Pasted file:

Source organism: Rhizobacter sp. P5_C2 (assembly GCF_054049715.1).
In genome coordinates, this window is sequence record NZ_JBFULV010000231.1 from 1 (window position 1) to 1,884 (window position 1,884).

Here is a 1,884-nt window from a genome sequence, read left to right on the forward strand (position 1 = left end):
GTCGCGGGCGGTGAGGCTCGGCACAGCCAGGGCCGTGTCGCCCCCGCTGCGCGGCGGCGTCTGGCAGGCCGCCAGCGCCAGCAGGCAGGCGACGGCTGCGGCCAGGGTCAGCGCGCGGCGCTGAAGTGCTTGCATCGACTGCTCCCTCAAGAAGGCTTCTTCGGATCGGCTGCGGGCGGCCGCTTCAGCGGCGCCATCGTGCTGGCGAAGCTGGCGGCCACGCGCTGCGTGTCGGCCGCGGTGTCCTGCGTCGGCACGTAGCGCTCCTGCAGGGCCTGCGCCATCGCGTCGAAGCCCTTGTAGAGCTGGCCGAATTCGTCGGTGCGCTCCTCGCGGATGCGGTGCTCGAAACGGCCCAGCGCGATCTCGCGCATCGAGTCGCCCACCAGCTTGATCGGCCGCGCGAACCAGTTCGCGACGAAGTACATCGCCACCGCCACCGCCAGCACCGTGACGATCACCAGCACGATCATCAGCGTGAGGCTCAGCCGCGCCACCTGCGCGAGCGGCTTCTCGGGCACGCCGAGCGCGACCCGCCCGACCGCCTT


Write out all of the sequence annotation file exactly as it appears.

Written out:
Source organism: Rhizobacter sp. P5_C2 (assembly GCF_054049715.1).
In genome coordinates, this window is sequence record NZ_JBFULV010000231.1 from 1 (window position 1) to 1,884 (window position 1,884).

Here is a 1,884-nt window from a genome sequence, read left to right on the forward strand (position 1 = left end):
GTCGCGGGCGGTGAGGCTCGGCACAGCCAGGGCCGTGTCGCCCCCGCTGCGCGGCGGCGTCTGGCAGGCCGCCAGCGCCAGCAGGCAGGCGACGGCTGCGGCCAGGGTCAGCGCGCGGCGCTGAAGTGCTTGCATCGACTGCTCCCTCAAGAAGGCTTCTTCGGATCGGCTGCGGGCGGCCGCTTCAGCGGCGCCATCGTGCTGGCGAAGCTGGCGGCCACGCGCTGCGTGTCGGCCGCGGTGTCCTGCGTCGGCACGTAGCGCTCCTGCAGGGCCTGCGCCATCGCGTCGAAGCCCTTGTAGAGCTGGCCGAATTCGTCGGTGCGCTCCTCGCGGATGCGGTGCTCGAAACGGCCCAGCGCGATCTCGCGCATCGAGTCGCCCACCAGCTTGATCGGCCGCGCGAACCAGTTCGCGACGAAGTACATCGCCACCGCCACCGCCAGCACCGTGACGATCACCAGCACGATCATCAGCGTGAGGCTCAGCCGCGCCACCTGCGCGAGCGGCTTCTCGGGCACGCCGAGCGCGACCCGCCCGACCGCCTT